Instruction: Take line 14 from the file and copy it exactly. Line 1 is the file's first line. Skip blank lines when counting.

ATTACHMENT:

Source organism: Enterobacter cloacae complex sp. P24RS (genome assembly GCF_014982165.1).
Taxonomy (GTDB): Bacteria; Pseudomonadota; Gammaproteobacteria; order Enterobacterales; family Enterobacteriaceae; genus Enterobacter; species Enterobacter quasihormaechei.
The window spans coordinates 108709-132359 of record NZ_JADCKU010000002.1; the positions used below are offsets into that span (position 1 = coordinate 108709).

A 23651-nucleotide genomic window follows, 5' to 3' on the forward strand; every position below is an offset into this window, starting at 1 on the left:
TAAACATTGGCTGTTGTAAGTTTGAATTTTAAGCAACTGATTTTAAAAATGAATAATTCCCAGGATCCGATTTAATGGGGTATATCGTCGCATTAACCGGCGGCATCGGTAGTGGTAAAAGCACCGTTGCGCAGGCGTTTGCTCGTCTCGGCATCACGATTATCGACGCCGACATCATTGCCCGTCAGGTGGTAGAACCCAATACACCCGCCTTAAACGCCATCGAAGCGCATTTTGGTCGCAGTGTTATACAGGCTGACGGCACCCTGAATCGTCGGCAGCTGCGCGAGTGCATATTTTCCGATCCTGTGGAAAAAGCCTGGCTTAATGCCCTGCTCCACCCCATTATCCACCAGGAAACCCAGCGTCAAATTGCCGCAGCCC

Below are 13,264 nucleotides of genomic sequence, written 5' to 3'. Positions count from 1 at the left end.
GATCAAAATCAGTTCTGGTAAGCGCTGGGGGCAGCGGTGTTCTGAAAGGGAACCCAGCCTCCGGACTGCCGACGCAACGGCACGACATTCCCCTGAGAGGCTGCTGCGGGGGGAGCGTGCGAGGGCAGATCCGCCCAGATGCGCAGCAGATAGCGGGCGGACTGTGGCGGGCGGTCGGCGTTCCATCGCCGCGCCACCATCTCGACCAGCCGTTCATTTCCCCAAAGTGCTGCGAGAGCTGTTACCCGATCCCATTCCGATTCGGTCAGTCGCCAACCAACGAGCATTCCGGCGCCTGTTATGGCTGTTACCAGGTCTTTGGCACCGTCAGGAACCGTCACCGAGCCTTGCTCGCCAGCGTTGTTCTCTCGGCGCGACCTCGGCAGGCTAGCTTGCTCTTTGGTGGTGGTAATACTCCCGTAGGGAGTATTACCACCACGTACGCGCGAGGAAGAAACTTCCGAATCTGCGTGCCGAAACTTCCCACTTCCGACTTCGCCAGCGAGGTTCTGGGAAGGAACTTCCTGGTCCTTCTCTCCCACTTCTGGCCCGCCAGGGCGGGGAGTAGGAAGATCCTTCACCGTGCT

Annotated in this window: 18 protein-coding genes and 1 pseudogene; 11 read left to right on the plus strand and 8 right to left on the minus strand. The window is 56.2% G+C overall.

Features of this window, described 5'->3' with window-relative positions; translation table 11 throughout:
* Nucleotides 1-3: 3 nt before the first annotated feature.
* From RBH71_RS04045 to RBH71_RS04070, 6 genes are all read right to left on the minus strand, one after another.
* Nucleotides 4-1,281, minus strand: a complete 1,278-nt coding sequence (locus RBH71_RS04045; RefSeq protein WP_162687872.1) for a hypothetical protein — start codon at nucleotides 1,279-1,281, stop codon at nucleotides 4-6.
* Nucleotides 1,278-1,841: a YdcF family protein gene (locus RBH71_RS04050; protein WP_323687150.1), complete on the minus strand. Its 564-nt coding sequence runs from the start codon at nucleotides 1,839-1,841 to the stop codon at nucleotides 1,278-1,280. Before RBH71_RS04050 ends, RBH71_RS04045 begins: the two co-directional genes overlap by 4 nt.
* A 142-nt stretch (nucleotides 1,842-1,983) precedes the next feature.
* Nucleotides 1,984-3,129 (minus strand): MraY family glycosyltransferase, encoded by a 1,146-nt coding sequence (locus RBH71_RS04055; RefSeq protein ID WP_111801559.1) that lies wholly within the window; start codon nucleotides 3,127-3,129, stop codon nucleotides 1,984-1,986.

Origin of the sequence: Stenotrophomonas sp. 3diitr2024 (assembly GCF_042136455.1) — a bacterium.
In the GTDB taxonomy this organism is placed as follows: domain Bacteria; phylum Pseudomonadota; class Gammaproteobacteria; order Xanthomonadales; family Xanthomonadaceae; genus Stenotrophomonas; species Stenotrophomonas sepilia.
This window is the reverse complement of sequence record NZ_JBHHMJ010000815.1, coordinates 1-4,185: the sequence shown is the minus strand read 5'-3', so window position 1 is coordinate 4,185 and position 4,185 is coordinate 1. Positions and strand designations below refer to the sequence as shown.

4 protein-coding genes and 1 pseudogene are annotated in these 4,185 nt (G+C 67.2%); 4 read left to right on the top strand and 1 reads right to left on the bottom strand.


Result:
* A 142-nt stretch (nucleotides 1,842-1,983) precedes the next feature.